Learn more about marijuana and the possible risk of poisoning. Using alcohol and marijuana at the same time is likely to cause a greater disability than when using either of the two separately. 17. A greater disability may result in a greater risk of physical harm. Using marijuana and tobacco at the same time can also increase exposure to harmful chemicals that could cause greater risks to the lungs and cardiovascular system (heart and blood vessels).
Learn more about marijuana and the risk of using other drugs. Synthetic cannabinoids (called spice, K2, and other names) are artificial chemicals and, despite the name, are not marijuana or cannabinoid drugs. 20 Synthetic cannabinoids are often sprayed onto dry plant material that can then be smoked or sold as liquids for use in vaping devices. Synthetic cannabinoids are part of a group of unregulated mind-altering drugs that attempt to produce effects similar to those of illicit drugs.
Their effects are not fully understood and can cause dangerous and unpredictable health effects due to their unpredictable chemical content. 21 Once these products are identified on the illegal market, the Drug Enforcement Administration adds them to the list of substances in List I. Drug Enforcement Administration external icon. Schedule I substances are illegal in the United States and are defined as substances that have no medical use and have a high potential for abuse.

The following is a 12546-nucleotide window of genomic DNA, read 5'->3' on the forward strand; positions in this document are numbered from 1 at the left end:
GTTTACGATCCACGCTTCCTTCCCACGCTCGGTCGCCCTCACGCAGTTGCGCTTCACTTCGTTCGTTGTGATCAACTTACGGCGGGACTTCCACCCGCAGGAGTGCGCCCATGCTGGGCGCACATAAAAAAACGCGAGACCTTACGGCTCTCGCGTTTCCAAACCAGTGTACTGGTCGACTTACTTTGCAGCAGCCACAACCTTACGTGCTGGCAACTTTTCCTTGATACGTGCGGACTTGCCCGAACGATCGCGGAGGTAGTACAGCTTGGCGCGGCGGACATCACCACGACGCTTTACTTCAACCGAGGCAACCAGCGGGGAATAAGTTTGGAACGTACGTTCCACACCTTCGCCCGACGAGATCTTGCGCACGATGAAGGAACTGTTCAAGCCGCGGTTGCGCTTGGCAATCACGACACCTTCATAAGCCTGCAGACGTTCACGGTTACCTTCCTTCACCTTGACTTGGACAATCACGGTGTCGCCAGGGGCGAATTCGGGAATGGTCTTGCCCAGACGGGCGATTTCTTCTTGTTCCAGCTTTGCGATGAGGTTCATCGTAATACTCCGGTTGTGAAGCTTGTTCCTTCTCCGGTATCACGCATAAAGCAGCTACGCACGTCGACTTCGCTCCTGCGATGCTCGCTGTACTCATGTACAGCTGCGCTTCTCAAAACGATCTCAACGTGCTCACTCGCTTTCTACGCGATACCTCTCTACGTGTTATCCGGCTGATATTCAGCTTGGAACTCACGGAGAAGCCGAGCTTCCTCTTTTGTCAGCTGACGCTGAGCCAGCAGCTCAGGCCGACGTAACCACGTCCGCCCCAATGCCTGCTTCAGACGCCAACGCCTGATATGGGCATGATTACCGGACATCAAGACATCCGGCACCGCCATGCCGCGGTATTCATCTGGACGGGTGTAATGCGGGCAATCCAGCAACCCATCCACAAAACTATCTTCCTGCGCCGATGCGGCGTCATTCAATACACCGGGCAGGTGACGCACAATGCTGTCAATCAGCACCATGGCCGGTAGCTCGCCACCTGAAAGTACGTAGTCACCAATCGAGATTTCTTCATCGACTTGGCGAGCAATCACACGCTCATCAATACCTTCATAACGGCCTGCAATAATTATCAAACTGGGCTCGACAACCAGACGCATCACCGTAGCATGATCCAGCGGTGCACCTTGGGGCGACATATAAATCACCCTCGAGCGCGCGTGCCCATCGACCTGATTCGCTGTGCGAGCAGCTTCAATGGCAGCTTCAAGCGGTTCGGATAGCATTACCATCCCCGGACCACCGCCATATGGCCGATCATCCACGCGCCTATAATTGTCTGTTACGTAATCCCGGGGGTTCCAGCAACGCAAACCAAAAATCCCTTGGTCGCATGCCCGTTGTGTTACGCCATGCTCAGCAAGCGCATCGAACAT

There have been reports of serious injuries and deaths due to the use of synthetic cannabinoids, as well as regional outbreaks when a contaminated batch enters a specific community. 22 If you have more questions about synthetic cannabinoids, visit the CDC's National Center for Environmental Health page on synthetic marijuana or the National Institute on Drug Abuse page on synthetic cannabinoids.external icon. Breastfeeding people are encouraged to avoid using marijuana23. The health effects of marijuana use by a person who breastfeeds their baby are not yet fully understood, and the available data are limited and conflicting. However, we know that the chemicals in marijuana can be transmitted to the baby through breast milk.